Lyme Bay Winery specializes in making traditional English recipes using modern methodologies. There’s few things more traditional than Sloe Gin, the old hunting beverage. Fortunately with a renewed interest in high quality cocktails, there’s been a renewed interest in this one maligned spirit. How does Lyme Bay Winery Sloe Gin stand up against the competition?
Firstly, the gin: it’s a “London Gin” steeped with “whole fruits” and added sugar. “No concentrates or colors.” It is reduced to a strength of 26%.
The color of Lyme Bay Winery Sloe Gin is amber with a reddish gold hue, almost leaning slightly more to the gold side of the spectrum.
Tart plum in the top, rich pungent and over-ripe notes, these dominate with a rich full bodied Sloe flavor until the low notes where we can catch some hints of gin complexity on the edge. Robust and very fruit forward. Though on the nose, it seems less sweet at first scent than other Sloe Gins.
The palate has some sweetness at first, with a juniper/coriander life that segues into rich, ripe berry. Berry in the middle, with the finish leaning rich, bursting cherry. Juniper, lemon, and a touch of angelica and spice in the low notes. Crisp and clean on the finish with a touch of lingering sourness and residual sweet. Well balanced and not overbearing, with a discernible gin character.
With Ice, we found some reduced depth on the early notes and mids with a more dominant fruity character. Still robust and refreshing, but the depth was limited.
First, let’s start with the most essential. The Sloe Gin Fizz with Lyme Bay Winery Sloe Gin was fantastic. Ripe strawberry, which when combined with citrus and the liqueur formed this rich melange of strawberry lemonade on the palate. Refreshing, crisp and bright. I really like this. It’s almost the platonic ideal of what this cocktail tastes like in my head. Recommended.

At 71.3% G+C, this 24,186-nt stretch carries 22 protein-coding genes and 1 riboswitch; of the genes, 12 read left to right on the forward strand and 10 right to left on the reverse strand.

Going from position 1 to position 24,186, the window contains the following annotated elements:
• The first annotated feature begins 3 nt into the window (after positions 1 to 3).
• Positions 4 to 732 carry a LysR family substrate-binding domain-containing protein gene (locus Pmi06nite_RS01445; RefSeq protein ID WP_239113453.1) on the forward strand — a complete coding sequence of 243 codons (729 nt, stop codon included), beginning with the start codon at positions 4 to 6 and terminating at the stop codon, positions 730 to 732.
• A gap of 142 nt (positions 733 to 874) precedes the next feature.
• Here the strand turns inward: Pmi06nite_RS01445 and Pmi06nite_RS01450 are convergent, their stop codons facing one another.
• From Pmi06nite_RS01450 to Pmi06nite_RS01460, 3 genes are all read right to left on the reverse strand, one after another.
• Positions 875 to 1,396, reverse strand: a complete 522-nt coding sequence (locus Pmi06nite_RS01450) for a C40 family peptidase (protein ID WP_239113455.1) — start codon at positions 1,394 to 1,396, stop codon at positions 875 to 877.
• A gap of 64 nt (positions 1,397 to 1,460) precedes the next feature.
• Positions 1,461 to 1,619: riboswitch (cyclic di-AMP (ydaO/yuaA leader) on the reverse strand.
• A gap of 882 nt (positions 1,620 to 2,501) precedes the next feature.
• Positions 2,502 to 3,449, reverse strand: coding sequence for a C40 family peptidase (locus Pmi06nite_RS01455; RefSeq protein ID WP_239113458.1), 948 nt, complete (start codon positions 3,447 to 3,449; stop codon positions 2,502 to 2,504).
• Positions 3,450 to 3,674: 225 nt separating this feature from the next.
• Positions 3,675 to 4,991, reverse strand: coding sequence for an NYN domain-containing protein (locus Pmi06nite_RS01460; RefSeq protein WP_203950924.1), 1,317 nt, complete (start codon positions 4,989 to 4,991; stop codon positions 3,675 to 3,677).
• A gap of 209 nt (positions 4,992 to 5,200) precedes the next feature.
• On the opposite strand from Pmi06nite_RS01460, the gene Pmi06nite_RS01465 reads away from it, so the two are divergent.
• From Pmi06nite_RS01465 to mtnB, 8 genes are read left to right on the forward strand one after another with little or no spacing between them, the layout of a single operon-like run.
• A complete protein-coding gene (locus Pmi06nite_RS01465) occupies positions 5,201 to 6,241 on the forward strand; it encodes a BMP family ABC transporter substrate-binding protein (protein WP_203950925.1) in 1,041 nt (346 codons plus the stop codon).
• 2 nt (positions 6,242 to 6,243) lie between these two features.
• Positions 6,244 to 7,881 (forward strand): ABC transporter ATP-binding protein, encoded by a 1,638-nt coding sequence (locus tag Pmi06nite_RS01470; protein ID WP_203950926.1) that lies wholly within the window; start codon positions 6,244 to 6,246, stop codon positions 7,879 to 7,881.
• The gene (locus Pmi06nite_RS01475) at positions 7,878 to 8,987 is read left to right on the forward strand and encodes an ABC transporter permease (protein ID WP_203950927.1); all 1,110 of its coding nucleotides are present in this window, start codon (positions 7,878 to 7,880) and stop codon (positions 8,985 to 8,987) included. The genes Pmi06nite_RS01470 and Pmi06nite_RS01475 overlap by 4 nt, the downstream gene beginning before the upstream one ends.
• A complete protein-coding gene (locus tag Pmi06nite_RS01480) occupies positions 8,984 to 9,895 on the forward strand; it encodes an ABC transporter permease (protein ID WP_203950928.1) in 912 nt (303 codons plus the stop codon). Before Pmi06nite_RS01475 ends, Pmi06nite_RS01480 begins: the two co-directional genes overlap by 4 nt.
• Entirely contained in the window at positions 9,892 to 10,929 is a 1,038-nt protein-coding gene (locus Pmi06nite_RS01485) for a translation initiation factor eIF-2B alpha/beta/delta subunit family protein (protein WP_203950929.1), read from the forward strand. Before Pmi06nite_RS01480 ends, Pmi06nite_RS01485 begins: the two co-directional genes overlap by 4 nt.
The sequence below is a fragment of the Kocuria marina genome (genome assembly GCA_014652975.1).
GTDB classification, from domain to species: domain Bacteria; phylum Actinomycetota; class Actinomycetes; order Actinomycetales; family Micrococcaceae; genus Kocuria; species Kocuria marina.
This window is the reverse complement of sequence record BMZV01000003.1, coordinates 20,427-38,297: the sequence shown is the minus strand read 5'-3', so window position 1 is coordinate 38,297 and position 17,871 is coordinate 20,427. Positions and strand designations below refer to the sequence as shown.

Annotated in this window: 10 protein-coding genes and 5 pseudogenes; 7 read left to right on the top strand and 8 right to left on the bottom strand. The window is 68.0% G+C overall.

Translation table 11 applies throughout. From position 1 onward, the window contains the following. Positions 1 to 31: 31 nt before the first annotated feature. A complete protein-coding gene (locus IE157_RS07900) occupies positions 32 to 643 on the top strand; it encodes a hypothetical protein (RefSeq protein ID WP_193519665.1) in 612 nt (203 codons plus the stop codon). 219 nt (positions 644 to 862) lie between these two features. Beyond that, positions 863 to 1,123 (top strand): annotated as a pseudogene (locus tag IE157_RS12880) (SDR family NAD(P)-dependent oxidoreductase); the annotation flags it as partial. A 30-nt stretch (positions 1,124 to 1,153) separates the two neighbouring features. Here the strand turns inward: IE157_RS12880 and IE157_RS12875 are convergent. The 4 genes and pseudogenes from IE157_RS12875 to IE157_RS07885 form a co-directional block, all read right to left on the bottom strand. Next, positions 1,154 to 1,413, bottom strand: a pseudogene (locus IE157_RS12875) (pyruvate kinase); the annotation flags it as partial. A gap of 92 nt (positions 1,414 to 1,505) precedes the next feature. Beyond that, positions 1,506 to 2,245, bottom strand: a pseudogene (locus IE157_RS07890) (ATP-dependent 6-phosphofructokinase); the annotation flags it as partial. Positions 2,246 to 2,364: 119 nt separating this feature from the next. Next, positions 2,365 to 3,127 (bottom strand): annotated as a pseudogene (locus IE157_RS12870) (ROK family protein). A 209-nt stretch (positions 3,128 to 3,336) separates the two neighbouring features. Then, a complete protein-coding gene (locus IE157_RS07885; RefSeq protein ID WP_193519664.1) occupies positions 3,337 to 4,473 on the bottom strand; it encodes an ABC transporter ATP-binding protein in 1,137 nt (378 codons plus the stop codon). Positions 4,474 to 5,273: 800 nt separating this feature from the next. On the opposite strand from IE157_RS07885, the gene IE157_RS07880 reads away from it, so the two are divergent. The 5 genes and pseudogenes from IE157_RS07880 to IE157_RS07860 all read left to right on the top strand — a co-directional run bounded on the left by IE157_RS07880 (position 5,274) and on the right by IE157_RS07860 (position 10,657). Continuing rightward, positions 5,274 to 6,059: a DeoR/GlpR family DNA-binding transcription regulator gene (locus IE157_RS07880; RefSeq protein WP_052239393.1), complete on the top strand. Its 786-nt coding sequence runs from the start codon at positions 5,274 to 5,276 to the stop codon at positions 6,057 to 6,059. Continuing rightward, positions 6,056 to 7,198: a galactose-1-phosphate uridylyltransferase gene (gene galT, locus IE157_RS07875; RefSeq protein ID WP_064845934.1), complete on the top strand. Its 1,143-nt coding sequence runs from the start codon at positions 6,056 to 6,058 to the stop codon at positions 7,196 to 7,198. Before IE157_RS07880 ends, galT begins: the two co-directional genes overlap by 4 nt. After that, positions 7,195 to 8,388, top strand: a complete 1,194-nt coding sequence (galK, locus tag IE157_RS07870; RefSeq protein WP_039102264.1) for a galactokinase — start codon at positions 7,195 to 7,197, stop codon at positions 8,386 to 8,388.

Next I went for a cocktail I found doing some Google Searching and came upon the Ping Pong Cocktail. The odd combination of Sloe Gin and violet appealed to me at first. Violet dominated, but a little bit of lemon and some nice sweetness, followed by some rich plum. I mean, there’s an overwhelming chaos here and these things just didn’t work really well together. I’m not penalizing Lyme Bay Winery Sloe Gin for this cocktail. I’m not sure this drink really works. I’m going to pass on it in future Sloe Gin examinations.
Back onto a different cocktail. And this one I think does work: the Blackthorn. (10:1 Sloe Gin to Sweet Vermouth, with a dash of orange bitters). Lyme Bay Winery Sloe Gin nicely compliments the Vermouth and vice versa, adding some herbal and bitter complexities to the sweetness that usually predominates. There’s a fermented bitter note on the finish that augments the berry, and all the while you still get a nice hint of juniper on the finish. Recommended.
Finally we found a drink that was innocently called the Sloe Gin Cocktail. (equal parts Dry Gin, Sloe Gin, Dry Vermouth. and Sweet Vermouth). A study in contrasts in Sloe Gin if there ever was one. Although it adds gin, it’s still top heavy with notes from the Sloe Gin. Vermouth and bitterness is a bit heavier up front, leading into tart berry in the middle. Juniper, orange, and fermented fruit on the finish where you get this note of Sherry. Quite a nice cocktail, with a lot of depth and still very drinkable.
Overall, Lyme Bay Winery Sloe Gin
A very nice, robust, rich, and not-oversweet Sloe Gin that works well in cocktails and on its own. A Sloe Gin that you can be proud to have on the shelf in your bar.
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